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Cork goalkeeper Martina O'Brien celebrates a second half goal scored by team-mate Saoirse Noonan during the TG4 All-Ireland Ladies Football Senior Championship Semi-Final match between Cork and Donegal
Cork goalkeeper Martina O'Brien celebrates a second half goal scored by team-mate Saoirse Noonan during the TG4 All-Ireland Ladies Football Senior Championship Semi-Final match between Cork and Donegal

Rejuvenated Rebels ready to fire again


By John Harrington

Cork goalkeeper Martina O’Brien didn’t get to watch last year’s All-Ireland Ladies Senior Football Final because of college commitments.

She regarded that as a blessing rather than a curse at the time, because she reckons watching it rather than playing in it would “would drive you mad”.

She’d played in the previous four Finals for a Rebels team that won 10 titles in 11 years from 2005 to 2016, so exiting the Championship last year after a semi-final defeat to Mayo was a sharp shock for a group of players accustomed to winning all before them.

When she looks back now she attributes last year’s dip in form to a general staleness that had crept into the camp, and is adamant the Rebels are now a rejuvenated force as they prepare for Sunday’s All-Ireland Final against defending champions Dublin.

“Staleness is probably a good word, and maybe even switching off (helped),” said O’Brien.

“Take time away from football and re-energise because a lot of the players had been going for five or six years. Even younger girls who are only 24 years old had been going for six years.

“So it can creep in, complacency, if you are going that long. You can kind of go 'oh, I don't feel like doing my extra training today, maybe I'll leave it off'. And that snowball effect starts maybe in May and maybe you end up not being in an All-Ireland final then.

“So, like, it was a collective. Everyone probably wasn't in the right head space last year and Mayo were better than us and they were in the All-Ireland final. That was that. We went away then for the winter and kind of did other things, which was great. We came back ready to go.”

While they were away, Dublin won the 2017 All-Ireland title in some style.

A subsequent documentary of their year, ‘Blues Sisters’, was critically acclaimed and gave an arresting insight into just how much work they put in to making their All-Ireland dream a reality.

Cork goalkeeper Martina O'Brien is congratulated by her team-mates Doireann O'Sullivan, Hannah Looney and Emma Spollane after the 2018 TG4 Munster Senior Ladies Football Championship semi-final between Tipperary and Cork
Cork goalkeeper Martina O'Brien is congratulated by her team-mates Doireann O'Sullivan, Hannah Looney and Emma Spollane after the 2018 TG4 Munster Senior Ladies Football Championship semi-final between Tipperary and Cork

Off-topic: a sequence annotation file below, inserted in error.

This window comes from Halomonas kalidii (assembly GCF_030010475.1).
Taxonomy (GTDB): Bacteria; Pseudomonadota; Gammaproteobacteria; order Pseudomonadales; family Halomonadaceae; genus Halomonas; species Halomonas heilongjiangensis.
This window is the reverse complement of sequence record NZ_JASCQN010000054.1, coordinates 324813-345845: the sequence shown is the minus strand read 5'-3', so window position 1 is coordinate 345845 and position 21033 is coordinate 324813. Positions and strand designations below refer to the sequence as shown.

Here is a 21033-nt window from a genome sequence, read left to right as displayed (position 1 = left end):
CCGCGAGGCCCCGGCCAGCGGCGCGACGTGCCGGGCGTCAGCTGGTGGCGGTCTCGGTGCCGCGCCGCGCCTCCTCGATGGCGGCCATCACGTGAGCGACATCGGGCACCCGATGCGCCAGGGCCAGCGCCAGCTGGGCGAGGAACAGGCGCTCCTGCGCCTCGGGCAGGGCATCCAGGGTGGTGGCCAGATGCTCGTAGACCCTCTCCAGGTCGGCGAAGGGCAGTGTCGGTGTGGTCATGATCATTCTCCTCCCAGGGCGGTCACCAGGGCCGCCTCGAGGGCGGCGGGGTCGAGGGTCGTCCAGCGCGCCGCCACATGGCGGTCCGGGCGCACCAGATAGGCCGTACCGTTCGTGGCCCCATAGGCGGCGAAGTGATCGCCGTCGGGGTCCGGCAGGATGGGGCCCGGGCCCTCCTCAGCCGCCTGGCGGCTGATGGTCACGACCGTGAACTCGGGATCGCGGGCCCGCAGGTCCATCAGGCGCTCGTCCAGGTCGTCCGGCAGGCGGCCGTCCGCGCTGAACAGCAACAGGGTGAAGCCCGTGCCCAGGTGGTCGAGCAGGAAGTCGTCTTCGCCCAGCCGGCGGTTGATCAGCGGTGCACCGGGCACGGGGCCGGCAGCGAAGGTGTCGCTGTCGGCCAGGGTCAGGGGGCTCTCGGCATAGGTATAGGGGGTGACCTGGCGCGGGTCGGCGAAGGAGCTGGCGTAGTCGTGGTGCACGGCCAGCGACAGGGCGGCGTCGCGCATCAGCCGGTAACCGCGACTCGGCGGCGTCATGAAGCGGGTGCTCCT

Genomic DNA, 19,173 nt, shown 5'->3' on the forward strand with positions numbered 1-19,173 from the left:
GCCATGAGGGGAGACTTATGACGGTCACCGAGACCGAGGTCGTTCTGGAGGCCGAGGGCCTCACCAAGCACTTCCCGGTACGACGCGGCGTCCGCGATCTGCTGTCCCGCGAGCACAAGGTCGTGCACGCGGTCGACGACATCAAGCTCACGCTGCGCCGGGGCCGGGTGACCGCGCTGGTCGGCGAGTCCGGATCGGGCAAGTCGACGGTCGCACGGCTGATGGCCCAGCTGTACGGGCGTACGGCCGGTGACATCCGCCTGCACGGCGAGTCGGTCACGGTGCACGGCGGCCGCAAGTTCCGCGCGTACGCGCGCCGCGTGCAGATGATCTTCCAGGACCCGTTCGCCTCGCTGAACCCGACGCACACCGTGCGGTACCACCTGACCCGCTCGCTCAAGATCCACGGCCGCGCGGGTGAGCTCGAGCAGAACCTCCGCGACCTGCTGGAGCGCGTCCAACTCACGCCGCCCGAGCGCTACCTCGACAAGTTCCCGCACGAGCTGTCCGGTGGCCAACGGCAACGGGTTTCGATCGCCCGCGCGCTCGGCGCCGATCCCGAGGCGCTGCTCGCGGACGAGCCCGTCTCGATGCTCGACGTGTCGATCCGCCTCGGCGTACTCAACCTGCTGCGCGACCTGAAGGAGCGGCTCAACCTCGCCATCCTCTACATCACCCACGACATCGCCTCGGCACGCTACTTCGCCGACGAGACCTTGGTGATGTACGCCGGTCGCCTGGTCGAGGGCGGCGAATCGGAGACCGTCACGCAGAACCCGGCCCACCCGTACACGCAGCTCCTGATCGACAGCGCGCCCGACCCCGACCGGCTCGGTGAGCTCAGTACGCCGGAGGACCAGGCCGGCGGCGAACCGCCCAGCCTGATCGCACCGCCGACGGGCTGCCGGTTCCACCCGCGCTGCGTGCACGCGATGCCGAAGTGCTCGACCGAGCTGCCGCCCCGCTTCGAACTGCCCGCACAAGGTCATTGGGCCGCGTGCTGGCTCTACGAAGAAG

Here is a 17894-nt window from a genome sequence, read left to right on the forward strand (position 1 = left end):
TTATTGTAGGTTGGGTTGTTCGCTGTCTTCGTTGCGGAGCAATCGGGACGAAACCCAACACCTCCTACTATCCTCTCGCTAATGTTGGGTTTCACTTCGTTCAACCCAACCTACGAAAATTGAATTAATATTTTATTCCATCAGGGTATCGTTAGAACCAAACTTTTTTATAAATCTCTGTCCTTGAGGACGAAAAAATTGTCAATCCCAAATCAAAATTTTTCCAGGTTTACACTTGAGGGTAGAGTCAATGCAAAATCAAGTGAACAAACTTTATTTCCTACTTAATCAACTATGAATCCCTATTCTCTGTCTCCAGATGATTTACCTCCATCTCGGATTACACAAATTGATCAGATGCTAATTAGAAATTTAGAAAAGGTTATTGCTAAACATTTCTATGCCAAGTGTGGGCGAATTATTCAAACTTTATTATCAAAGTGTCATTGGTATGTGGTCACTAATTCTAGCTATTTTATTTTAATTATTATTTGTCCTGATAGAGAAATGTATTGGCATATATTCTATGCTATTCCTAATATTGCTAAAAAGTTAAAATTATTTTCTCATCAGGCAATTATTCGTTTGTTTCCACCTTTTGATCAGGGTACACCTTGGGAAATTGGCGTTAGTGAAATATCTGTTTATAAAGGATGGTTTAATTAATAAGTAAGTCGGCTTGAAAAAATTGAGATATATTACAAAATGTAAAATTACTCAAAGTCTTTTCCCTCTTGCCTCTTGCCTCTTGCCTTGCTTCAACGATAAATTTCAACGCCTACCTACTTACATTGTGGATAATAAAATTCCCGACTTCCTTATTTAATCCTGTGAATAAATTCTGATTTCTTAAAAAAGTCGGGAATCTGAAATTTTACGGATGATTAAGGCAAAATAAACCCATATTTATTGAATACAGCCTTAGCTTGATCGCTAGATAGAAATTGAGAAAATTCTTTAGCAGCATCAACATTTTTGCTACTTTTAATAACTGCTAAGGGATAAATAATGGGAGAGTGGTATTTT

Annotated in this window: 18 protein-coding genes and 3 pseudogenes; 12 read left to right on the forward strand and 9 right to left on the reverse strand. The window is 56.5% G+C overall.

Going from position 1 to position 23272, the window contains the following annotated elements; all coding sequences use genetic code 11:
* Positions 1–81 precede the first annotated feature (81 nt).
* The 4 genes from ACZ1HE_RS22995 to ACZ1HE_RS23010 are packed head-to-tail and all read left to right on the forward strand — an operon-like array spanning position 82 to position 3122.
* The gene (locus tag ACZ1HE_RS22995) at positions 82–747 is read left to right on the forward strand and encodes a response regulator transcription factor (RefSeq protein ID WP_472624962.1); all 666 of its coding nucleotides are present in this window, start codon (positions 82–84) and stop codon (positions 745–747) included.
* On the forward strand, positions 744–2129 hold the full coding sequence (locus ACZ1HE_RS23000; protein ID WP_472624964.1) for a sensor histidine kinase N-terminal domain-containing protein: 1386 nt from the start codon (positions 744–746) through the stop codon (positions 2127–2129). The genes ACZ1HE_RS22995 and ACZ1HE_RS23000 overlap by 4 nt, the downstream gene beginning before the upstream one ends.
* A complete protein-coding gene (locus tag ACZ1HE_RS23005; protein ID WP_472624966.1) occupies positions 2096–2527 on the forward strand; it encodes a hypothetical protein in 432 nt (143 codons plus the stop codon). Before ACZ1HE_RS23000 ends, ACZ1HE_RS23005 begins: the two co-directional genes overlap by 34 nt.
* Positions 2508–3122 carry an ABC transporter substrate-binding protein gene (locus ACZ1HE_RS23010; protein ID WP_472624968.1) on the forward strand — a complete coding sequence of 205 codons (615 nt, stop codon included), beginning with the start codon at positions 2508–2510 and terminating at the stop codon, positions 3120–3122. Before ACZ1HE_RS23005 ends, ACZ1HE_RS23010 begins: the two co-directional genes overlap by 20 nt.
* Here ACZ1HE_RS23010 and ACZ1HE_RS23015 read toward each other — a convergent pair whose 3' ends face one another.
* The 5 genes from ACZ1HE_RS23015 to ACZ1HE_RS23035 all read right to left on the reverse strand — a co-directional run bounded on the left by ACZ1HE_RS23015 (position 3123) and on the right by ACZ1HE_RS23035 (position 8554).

Cork famously defeated Dublin in three All-Irelands in a row from 2014 to 2016, but O’Brien is keenly aware that the reigning All-Ireland champions have taken their game to a new level since those losses.

“The level of commitment that they bring, I think it opened everybody's eyes. People will say to you that you go out training with Cork or whatever but we do much more than that too. We're not just going out on the pitch for an hour, there is so much more in it now.

“Even in the last 5 or 6 years there’s so much more effort put in. What their documentary showed is the passion they have and drive that they had to win an All-Ireland.

“They’d lost so many that they could have just given up. I suppose it really just showed the desire they had as individuals to make a better team and win an All-Ireland.”

Many of the legendary players who powered Cork to those 10 All-Irelands in 11 years have since retired and the current team has a new look to it.

Most of their least experienced players will in front of O’Brien in the Cork defence, but she’s confident they’ll be able to handle both the occasion and the highly dangerous Dublin attack.

“That’s an important part of Sunday,” said O’Brien. “There’s a few girls starting in the back line who haven’t played in an All Ireland before. It will be tough.

“No one can manage that only them. I can’t help them get the nerves out of their system. It is going to be tough I do believe these girls are such good young girls that they don’t care. They see it as a challenge and they want to meet that challenge.

“Anything I say they ‘ll do at the drop of a hat so they’re willing to learn. If they make a mistake it’s not the end of the world

“They’re not the sort that will sit down and dwell on it. I’m hoping that’s a plus for us. You can look (at inexperience) as a negative but I’m hoping it’ll be a positive.”

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